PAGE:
State v. Anthony, 376 N.C. 666, 852 S.E.2d 893 (Jun. 2, 2020)

In a case involving charges of possession of a firearm by a felon and possession of a weapon on educational property, the defendant failed to preserve for appellate review his argument that the trial court erred by denying his pretrial suppression motions related to the lawfulness of a traffic stop and a subsequent weapons frisk.  At trial, the defendant objected to an officer’s testimony regarding the officer’s discovery of a handgun in the defendant’s pocket, but the defendant did not move to strike the testimony.  Citing precedent with regard to situations where the inadmissibility of testimony is not indicated by a question but becomes apparent by some feature of a witness’s answer, the court stated that the “[d]efendant was obligated to move to strike [the officer’s] answer after objecting for the record and before the jury to preserve his objection.”  Because he did not move to strike at trial or specifically argue plain error on appeal, the defendant failed to preserve his arguments concerning the admission of evidence about the handgun.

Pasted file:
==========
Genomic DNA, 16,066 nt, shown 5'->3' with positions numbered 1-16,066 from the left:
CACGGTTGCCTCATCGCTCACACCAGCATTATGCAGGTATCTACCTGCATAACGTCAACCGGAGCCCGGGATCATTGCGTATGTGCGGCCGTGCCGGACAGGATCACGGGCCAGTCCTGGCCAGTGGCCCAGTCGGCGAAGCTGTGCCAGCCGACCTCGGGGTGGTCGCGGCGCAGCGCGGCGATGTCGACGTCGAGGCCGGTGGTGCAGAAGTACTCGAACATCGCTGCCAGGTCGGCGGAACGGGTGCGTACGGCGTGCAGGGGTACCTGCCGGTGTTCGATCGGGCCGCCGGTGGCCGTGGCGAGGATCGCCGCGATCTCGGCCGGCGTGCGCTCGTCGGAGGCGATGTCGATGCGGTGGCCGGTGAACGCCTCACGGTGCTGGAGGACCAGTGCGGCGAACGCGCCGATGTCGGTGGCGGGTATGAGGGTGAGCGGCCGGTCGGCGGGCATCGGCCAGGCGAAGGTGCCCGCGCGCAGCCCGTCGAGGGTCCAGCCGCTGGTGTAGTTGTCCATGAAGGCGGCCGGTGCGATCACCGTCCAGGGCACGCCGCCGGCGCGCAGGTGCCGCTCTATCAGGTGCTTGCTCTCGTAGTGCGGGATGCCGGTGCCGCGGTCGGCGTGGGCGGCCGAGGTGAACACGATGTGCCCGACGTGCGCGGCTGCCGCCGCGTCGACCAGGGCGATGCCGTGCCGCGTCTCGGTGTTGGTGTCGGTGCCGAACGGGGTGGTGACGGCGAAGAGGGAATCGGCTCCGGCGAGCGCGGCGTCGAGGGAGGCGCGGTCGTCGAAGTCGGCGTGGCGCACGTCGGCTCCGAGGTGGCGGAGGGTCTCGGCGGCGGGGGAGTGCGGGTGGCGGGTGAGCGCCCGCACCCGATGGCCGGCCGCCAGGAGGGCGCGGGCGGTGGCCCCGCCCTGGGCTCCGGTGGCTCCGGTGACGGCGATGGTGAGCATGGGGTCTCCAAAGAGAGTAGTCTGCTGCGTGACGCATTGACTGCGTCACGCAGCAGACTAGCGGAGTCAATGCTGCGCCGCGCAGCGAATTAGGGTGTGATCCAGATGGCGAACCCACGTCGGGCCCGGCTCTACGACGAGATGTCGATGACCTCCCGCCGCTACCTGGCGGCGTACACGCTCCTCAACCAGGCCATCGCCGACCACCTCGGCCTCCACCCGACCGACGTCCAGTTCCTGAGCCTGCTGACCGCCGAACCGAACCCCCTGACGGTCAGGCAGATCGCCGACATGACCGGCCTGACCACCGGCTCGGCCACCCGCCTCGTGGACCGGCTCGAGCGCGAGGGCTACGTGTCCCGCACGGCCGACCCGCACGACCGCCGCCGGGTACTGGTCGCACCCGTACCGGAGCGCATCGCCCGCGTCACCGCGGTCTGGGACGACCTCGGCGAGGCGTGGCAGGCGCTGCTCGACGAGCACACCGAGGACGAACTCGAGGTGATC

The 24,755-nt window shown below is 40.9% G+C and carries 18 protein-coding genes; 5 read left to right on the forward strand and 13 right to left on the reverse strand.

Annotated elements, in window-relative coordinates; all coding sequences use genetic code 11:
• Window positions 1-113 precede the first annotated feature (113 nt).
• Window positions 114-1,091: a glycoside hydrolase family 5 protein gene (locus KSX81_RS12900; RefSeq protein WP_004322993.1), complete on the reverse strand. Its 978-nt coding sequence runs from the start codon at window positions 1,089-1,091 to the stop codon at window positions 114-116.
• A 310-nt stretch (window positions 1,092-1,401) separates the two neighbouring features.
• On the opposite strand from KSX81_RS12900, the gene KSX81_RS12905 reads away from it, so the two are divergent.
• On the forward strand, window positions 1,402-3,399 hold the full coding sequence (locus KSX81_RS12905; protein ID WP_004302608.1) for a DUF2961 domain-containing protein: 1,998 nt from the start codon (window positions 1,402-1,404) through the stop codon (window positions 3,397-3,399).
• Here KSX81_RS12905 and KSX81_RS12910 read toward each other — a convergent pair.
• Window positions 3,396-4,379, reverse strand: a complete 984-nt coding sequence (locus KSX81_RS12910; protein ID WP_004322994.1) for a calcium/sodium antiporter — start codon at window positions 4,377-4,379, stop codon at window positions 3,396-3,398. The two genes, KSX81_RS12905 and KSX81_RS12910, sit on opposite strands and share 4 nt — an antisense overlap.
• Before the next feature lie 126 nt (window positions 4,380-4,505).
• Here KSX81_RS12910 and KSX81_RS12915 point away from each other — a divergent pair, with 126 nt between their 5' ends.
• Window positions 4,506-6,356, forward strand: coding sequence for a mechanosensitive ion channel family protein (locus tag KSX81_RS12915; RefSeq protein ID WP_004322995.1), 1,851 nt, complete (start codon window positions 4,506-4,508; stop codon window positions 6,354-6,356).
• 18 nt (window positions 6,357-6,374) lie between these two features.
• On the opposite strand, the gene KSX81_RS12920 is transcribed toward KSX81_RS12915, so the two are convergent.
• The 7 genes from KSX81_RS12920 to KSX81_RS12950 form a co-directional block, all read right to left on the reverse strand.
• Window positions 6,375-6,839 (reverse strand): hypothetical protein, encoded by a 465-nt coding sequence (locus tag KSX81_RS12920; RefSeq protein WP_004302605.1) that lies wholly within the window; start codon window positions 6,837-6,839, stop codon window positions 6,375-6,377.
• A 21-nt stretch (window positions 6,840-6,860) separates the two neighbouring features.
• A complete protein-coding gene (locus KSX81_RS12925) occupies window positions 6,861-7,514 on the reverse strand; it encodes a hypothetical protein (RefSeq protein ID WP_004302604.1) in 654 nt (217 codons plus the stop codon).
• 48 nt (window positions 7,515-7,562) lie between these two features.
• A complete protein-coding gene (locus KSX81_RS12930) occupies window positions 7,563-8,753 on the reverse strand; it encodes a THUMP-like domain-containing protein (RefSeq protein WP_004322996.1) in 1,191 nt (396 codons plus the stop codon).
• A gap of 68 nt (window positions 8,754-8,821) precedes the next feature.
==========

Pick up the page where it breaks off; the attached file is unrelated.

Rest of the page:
The court went on to reject the defendant’s argument that his trial counsel was ineffective during the pretrial hearing on the suppression motion related to the weapons frisk.  During that hearing, defense counsel expressed the view that the officer had the reasonable and articulable suspicion necessary to conduct a frisk upon seeing a bulge in the defendant’s pocket while arguing that the officer unlawfully had decided to conduct the frisk prior to seeing the bulge.  Noting that the defendant could not show prejudice and that the trial court did not rely on defense counsel’s statement when ruling on the motion, the court overruled the defendant’s IAC argument.